I spent many hours with The Distant Hours and enjoyed every minute of it. At 576 pages (and an audio running length of over 22 hours), Kate Morton is not short on words, and in fact, amidst all the positive reviews for her books, there are those who complain about how long-winded she is. Yet each time I’d drift away from the narrative and think I might agree with her critics, I’d hear a lovely description or insight and immediately be glad that she hadn’t slashed down her words.
This is a booklovers’ book. It reminds me of The Thirteenth Tale in so many ways: the mysterious gothic feel, a bookish single woman heroine, and the way that books and stories and those who write them and those who read them are all tangled up together to produce a satisfying read.
Edie Burchill’s life is in a state of flux. She and her boyfriend have recently broken up. Her mom, with whom she has a strained relationship, doesn’t even know about it. But when she ends up at Milderhurst Castle, the home of Raymond Blythe, the author of her favorite childhood book, she remembers being there before. Her mother claims she hasn’t, but in spite of the fact that Edie is supposed to be at work, she stays on to find out more. After meeting the elderly Blythe sisters who still live there, including the youngest sister who isn’t quite right, she ends up being asked back to write the forward to the anniversary edition of their father’s book The True History of the Mudman.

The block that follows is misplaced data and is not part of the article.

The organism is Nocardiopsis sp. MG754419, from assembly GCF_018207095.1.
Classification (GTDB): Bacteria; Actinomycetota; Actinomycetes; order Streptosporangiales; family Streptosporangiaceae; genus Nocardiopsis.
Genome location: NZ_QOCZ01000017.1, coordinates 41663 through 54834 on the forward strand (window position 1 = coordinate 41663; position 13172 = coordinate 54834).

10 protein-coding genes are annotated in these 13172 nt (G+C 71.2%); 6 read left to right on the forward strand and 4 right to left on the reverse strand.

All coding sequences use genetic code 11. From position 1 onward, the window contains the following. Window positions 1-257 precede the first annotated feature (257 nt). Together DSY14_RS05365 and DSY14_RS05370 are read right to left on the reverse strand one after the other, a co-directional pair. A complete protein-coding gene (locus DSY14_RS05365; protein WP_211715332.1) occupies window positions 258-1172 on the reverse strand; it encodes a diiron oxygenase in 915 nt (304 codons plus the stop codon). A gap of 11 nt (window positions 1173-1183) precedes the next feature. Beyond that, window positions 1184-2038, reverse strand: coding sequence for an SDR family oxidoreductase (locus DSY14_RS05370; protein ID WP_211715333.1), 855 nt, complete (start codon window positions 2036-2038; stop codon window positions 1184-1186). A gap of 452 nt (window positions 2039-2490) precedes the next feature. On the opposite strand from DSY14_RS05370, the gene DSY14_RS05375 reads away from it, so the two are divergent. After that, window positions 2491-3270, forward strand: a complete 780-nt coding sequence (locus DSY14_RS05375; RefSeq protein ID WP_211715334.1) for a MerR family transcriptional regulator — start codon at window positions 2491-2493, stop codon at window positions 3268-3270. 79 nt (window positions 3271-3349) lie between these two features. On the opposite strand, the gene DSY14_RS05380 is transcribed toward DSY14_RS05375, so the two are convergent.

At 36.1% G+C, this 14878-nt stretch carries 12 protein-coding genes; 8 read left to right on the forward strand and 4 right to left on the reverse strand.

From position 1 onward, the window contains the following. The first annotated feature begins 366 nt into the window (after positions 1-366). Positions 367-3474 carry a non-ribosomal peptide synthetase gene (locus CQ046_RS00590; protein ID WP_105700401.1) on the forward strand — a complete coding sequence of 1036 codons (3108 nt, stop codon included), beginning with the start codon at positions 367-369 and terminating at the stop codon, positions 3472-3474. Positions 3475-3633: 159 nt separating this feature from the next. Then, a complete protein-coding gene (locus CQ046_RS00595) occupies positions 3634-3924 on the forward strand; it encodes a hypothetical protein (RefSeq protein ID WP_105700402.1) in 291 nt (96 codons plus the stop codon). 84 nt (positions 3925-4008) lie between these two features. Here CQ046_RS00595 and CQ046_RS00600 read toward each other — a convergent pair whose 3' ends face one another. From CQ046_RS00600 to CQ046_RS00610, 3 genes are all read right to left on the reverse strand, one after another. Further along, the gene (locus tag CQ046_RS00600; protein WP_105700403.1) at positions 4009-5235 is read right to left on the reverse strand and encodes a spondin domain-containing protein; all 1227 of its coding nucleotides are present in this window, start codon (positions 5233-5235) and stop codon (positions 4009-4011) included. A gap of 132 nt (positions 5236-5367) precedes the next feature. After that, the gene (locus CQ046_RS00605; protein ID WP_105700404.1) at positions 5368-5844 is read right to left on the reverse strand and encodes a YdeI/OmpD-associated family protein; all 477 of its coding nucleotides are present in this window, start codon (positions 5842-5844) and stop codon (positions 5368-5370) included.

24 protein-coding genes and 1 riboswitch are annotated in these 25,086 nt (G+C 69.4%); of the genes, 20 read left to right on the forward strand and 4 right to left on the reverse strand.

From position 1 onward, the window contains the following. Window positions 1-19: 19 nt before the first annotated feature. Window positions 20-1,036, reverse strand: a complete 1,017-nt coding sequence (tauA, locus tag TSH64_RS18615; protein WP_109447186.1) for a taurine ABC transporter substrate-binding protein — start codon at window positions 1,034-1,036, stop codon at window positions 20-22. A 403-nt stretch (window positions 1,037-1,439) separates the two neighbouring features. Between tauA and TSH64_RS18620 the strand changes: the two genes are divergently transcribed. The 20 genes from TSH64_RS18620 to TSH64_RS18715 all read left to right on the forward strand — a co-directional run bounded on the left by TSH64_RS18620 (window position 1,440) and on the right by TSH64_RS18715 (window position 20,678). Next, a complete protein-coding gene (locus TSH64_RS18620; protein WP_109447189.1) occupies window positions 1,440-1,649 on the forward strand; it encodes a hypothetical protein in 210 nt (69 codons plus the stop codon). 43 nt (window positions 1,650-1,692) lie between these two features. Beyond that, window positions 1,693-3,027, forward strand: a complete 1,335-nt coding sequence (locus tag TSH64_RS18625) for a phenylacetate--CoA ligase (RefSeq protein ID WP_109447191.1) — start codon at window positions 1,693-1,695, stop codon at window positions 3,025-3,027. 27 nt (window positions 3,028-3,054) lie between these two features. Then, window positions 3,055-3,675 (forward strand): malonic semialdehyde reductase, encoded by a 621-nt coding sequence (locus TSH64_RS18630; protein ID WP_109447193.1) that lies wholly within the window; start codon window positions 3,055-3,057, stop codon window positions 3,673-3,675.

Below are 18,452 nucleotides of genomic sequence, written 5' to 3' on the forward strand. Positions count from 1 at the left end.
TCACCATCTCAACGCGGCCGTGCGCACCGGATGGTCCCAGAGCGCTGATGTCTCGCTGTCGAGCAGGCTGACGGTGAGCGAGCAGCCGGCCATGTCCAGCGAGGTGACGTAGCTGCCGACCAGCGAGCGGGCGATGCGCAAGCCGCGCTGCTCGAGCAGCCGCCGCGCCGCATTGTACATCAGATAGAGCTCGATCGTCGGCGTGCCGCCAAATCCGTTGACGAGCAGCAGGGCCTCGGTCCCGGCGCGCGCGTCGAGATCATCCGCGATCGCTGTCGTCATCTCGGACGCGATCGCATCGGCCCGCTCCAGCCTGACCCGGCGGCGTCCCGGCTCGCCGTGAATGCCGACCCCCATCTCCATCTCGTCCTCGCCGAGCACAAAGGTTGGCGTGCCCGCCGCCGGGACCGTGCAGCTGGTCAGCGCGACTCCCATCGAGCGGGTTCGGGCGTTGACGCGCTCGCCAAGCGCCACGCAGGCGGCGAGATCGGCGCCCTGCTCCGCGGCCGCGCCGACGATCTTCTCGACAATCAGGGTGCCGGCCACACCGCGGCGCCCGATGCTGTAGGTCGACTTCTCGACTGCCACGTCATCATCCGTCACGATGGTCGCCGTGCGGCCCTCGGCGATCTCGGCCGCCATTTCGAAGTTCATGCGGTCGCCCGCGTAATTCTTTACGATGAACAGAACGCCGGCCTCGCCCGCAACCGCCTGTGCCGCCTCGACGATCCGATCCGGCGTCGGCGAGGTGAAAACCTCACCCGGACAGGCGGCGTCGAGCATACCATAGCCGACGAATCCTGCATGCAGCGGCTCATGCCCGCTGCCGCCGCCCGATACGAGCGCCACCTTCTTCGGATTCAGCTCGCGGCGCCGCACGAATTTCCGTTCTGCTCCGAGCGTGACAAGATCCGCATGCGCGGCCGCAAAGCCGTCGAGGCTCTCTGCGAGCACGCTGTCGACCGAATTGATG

This is a novel of secrets and is deftly told as the story is told by interweaving the past with the present. I wondered if all of my questions would be answered by the end and for the most part they were, but I was so wrapped up in the lives of the characters that I didn’t care so much about the who, what, where, when and how by the time I got to the concluding chapters.
If you like character-driven mysteries — unlocking the drama of the human soul — then you definitely need to read Kate Morton, especially this one that muses on the place that books have in the life of a child.
AUDIO NOTES — I was first introduced to Kate Morton via the audio version of The Forgotten Garden, also narrated by Caroline Lee. Her sweet, expressive voice does not call attention to itself, but did firmly root me in the English setting. She has to be good if I can look forward to 22 hours of listening! When I pay for audiobooks (as opposed to review copies as this one was), I tend to go for a lot of bang for the buck, meaning longer is better, and in that respect, there’s a LOTTA bang for the buck here, and I enjoyed this, my second Kate Morton novel, even more than the first.
Jennifer Donovan loves a good story, whether delivered on screen, in the pages, or via her earbuds. She’s trying to psych herself up to share more of her own stories on Snapshot.